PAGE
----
Stairway to Heaven

Posted on March 13th 2017

One of our proudest achievements recently has been the completion of a one-off house we have delivered in St. George’s Hill, Surrey, for Werner Capital.


At the very heart of this, literally and figuratively, is the grand helical staircase that elegantly descends through the central atrium. Acting as a focal point to all of the principal spaces of the house, the impossibly slender stair – which is constructed of solid stone – defies gravity.

Let’s take a closer look at this world-first for Lees Associates:


The layout of the house, designed by our founding partner John Lees, follows a disciplined classical approach and one gets an immediate sense of the strong axial arrangement of the plan, with the elliptical stair hall at its core, visible from every principal room. Flooded with natural light from above, and with a glimpse of the spectacular view beyond, the hall frames the centrepiece of the house: the unique helical solid stone floating stair, which winds down from the first floor gallery, through the ground floor hall to the basement wine bar.

This beautiful and stunning feat of engineering at its most pure is the project’s defining architectural gesture, regularly leaving first- time visitors open-mouthed in awe.

Lees Associates developed the design of the stairs in collaboration with engineers, Webb Yates, and stonemasons, The Stonemasonry Company. With its beautifully slender waist the stair is no different to any traditional stone “cantilevered” stair, with one notable exception – there’s no wall to support it! Instead, the engineer has taken post-tensioned technology to another level, employing it for the first time ever on an elliptical stair that turns in excess of 180º.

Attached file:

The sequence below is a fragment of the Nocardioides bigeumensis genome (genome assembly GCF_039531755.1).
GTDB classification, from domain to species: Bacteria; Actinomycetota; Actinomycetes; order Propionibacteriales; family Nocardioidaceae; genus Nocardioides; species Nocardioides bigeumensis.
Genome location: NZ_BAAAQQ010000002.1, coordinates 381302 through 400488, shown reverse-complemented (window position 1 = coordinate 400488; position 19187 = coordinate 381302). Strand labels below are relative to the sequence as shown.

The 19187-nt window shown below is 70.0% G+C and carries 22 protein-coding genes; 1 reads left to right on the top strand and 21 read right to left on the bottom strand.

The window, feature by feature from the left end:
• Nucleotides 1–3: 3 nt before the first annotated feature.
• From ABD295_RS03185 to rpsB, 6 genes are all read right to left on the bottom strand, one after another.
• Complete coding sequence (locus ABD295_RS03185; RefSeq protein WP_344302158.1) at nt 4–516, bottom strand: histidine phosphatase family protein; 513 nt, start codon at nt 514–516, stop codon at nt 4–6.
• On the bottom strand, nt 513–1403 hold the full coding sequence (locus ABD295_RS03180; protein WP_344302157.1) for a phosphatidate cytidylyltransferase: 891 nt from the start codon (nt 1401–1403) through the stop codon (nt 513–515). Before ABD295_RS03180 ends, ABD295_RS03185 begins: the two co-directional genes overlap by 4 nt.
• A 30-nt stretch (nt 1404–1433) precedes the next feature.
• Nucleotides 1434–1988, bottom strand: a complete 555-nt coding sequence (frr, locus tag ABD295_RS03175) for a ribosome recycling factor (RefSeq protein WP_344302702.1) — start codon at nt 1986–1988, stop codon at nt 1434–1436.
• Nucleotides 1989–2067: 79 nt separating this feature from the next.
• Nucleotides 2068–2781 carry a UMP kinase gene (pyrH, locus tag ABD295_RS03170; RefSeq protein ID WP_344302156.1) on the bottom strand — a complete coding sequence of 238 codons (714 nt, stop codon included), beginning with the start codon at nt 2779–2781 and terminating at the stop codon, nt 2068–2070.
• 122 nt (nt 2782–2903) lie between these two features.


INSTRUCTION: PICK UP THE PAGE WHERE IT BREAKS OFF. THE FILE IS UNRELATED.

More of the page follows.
Engineer, Steve Webb of Webb Yates explains the science behind the magic:

The stair is formed with a number of stone blocks, each one forming a tread. Each of these incorporate drilled holes through which pass steel cable tendons. The tendons are stressed by a hydraulic jack, pulling the stone blocks into compression.


Normal structural sections work by the one face (the bottom face in a simple beam) taking tension and the other, compression. The reason that stone (or concrete) needs to be reinforced is because the tension capacity of these brittle materials is not very high. When ordinary reinforced sections are used, the reinforcement bar stretches and the concrete cracks, significantly reducing the stiffness of the beam. Pretensioning a section means that all of the material is forced to stay in compression even as the beam flexes. There is a simple gradient between very low compression at the bottom face and high tension at the top face. This, therefore, never cracks and is far stiffer in use.

Post-tensioned concrete is a common and very effective structural form, however concrete suffers from long term creep deformations. This means that under a given load the concrete continues to deflect for a long time. This long term movement is caused by water, trapped in the concrete when it is cast, slowly working its way out of the concrete when it is compressed. This causes progressive movements in concrete structures that can only be countered by making concrete sections deeper. Stone doesn’t suffer from this effect. Stone is about twice as stiff as concrete in respect of long term movements because of this.

These measures, using stone and post-tensioning, mean that stone sections formed in this way can be approximately half the depth of their equivalent in concrete. It is also true that the carbon footprint of stone is about 1 / 10th that of concrete, so an environmental benefit as well.


The analysis of the stair is complex. The image above shows the solid FE model used to assess the performance of the stone. This analysis is used to determine both the compressions, tensions and movements in the stone, and to calculate the amount of prestressing that the cable requires to hold the stones together.

The technology employed here was developed on straight flights of stairs, then on a 90º turn, and then 180º. This is the first time a free-floating stone stair has ever been attempted in excess of 180º. It is incredible what can be achieved with an ambitious client with a strong belief in their designers and contractors: Camp End Manor’s stairs are truly unique and uplifting.

Watch the movie here

1 Comment

Leave a Reply

Your email address will not be published. Required fields are marked *